Asylum. To be eligible for asylum, an alien must demonstrate by clear and convincing evidence that she filed an application for asylum within one year of arriving in the United States. 8 U.S.C. § 1158(a)(2)(B). Aden testified that she arrived in the United States on June 1, 1999, at Chicago, Illinois. She submitted the asylum application that fall. The IJ found that Aden failed to meet this requirement because she "provided no objective documentation to prove she arrived in the U.S. on June 1, 1999," and "her cousin testified that the cousin had been helping [Aden] for 1 1/2 to 2 years in Minnesota and that [Aden] lived in Milwaukee before coming to Minnesota." Accordingly, the IJ denied the application for asylum on this ground.
On appeal, Aden argues that the IJ erred in making this determination because her testimony on this issue was credible. However, the statute expressly provides that "[n]o court shall have jurisdiction to review any determination of the Attorney General under" § 1158(a)(2). 8 U.S.C. § 1158(a)(3). As the finding that Aden failed to meet the one-year requirement is a "determination of the Attorney General under" § 1158(a)(2), that determination is not subject to judicial review. Ismailov v. Reno, 263 F.3d 851, 855 (8th Cir.2001). Accordingly, we may not overturn the denial of Aden's application for asylum.
Withholding of Removal. To qualify for withholding of removal to a specific country such as Somalia, an alien must show a clear probability that her "life or freedom would be threatened in that country" because of her race, religion, nationality, membership in a particular social group, or political opinion. 8 U.S.C. § 1231(b)(3)(A). "Withholding of removal involves a higher degree of certainty that persecution will occur than that required for asylum eligibility." Al Tawm v. Ashcroft, 363 F.3d 740, 744 (8th Cir.2004).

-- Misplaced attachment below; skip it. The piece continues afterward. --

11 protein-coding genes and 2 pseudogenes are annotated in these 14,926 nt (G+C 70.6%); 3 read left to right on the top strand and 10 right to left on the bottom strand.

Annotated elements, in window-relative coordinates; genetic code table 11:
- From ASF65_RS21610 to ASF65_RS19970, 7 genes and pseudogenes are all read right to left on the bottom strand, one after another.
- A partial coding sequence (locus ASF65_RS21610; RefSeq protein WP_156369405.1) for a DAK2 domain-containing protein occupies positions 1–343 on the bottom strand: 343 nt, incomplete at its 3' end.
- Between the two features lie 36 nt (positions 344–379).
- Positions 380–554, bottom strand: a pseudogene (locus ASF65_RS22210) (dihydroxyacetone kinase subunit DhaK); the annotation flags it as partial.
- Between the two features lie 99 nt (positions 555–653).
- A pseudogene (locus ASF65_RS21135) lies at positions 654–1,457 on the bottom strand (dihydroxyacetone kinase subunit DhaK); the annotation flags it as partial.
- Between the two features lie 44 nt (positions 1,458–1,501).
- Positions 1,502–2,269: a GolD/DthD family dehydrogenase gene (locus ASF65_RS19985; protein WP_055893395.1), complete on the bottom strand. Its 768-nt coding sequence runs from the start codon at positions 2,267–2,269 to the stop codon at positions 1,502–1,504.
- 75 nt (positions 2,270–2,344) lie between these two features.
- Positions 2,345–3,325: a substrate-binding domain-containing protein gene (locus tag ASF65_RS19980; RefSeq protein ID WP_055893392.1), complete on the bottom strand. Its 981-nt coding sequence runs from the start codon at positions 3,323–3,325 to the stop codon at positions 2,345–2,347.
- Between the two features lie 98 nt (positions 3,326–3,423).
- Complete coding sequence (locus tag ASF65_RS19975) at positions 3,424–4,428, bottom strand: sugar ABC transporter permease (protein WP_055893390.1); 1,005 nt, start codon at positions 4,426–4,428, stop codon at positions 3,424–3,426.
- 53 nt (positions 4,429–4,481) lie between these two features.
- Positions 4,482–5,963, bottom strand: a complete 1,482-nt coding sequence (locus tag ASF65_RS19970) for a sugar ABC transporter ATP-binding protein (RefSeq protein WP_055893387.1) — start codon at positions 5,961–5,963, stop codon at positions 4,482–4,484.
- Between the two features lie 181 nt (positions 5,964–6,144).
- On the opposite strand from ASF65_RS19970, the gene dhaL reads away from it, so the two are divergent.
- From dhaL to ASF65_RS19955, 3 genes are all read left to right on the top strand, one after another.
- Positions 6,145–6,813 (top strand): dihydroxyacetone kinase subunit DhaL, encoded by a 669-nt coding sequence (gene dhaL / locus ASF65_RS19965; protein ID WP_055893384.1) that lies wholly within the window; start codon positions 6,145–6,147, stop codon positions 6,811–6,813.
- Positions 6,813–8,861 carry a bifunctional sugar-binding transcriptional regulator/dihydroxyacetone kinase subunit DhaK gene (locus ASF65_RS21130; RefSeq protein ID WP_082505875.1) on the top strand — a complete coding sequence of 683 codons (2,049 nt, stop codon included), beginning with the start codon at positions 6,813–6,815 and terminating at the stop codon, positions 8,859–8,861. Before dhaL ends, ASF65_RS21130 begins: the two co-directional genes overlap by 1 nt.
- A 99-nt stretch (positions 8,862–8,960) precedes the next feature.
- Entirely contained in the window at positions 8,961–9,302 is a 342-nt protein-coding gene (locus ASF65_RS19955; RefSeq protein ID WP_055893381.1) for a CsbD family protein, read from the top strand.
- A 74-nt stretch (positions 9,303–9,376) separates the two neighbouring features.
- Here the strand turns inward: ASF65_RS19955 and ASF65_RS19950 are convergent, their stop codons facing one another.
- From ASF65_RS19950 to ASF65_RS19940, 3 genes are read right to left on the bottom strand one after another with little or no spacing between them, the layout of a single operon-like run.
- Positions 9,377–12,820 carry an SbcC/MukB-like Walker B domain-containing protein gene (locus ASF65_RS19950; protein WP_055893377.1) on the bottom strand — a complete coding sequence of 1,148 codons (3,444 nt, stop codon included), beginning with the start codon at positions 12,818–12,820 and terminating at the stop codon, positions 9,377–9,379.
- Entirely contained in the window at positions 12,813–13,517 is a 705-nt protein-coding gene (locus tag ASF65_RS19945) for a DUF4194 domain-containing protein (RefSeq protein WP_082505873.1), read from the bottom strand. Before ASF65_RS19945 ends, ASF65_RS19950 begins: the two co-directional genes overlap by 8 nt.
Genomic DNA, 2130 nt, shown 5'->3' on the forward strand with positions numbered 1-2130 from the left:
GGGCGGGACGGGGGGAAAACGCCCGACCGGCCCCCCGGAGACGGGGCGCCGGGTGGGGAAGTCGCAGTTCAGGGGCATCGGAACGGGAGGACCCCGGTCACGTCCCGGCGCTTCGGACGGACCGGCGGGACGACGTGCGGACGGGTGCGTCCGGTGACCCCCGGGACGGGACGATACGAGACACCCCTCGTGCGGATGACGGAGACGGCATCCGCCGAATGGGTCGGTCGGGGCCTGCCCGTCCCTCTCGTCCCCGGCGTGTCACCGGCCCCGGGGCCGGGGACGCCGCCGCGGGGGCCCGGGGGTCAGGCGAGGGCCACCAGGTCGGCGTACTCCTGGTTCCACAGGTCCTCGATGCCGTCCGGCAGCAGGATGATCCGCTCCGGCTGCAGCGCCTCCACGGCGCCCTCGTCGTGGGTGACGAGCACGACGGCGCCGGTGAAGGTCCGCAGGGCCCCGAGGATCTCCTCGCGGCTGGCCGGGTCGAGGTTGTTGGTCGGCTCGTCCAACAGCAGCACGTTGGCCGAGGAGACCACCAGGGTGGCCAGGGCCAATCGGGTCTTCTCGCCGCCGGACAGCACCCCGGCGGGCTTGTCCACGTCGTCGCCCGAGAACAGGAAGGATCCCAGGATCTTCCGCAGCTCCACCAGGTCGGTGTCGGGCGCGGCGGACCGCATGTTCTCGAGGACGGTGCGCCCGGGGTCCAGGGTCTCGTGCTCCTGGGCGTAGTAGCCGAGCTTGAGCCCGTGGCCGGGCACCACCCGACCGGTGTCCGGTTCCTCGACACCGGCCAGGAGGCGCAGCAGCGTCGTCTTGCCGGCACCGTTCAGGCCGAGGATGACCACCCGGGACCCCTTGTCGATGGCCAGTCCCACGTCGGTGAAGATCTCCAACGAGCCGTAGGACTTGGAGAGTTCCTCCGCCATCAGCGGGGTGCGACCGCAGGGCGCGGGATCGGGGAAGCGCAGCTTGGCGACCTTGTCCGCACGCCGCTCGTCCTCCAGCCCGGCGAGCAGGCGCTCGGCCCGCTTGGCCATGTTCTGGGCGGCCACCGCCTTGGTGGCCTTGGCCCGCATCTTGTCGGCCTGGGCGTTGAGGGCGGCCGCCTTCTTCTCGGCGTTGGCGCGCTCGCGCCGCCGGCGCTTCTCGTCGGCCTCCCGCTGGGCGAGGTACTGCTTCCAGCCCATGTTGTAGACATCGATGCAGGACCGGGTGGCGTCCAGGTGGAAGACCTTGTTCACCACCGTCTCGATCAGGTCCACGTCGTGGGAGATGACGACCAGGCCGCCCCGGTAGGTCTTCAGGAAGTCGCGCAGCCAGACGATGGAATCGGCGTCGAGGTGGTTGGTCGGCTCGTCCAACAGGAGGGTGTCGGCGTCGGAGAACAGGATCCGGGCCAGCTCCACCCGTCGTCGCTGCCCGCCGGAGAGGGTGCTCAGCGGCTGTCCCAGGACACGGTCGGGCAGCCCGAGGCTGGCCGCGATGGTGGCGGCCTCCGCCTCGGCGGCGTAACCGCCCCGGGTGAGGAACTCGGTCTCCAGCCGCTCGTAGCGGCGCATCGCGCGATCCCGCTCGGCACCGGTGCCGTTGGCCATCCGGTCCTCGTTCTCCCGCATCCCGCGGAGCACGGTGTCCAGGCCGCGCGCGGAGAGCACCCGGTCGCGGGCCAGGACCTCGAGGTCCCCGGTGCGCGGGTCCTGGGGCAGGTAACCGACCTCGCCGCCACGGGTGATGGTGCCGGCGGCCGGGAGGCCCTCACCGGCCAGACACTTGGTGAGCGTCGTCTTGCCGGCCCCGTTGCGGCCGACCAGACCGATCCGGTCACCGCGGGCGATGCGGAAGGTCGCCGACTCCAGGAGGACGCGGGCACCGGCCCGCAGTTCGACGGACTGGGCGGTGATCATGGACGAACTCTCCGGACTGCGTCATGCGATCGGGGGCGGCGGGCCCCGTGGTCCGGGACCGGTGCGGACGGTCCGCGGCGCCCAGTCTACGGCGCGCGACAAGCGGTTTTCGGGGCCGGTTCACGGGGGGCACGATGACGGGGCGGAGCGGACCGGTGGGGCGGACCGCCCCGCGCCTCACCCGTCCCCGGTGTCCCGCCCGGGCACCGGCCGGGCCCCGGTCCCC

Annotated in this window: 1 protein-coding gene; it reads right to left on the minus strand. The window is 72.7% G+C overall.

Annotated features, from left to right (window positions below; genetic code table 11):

The IJ found Aden's testimony not credible. Findings of fact are "conclusive unless any reasonable adjudicator would be compelled to conclude to the contrary." 8 U.S.C. § 1252(b)(4)(B). In particular, an IJ's credibility finding is entitled to much weight, and we defer to that finding if it "is supported by a specific, cogent reason for disbelief." Perinpanathan v. INS, 310 F.3d 594, 597 (8th Cir.2002) (quotation omitted). Here, the IJ found Aden not credible based largely on the absence of corroborating evidence and several material inconsistencies between her testimony, her asylum application (Form I-589), and the asylum officer's interview notes. For example, Aden testified that she was raped when a group of men invaded her home in April 1991. Her Form I-589 described a similar attack on the home but in a different year, with different people present and a different rape scenario. The asylum officer's written interview assessment related a different story (which the officer found not credible) of family members running out of gas while fleeing Bardhere in a car, and the women in the group walking to a small village where a group of men raped and threatened to kill them. After careful review of the administrative record, we conclude that the IJ's adverse credibility finding is supported by "specific, cogent reasons" for disbelief. That finding means that Aden is ineligible for asylum because she failed to prove a well-founded fear of future persecution on account of a protected ground, and thus she failed to meet the more onerous standard for withholding of removal to Somalia. See Habtemicael v. Ashcroft, 370 F.3d 774, 780 (8th Cir.2004).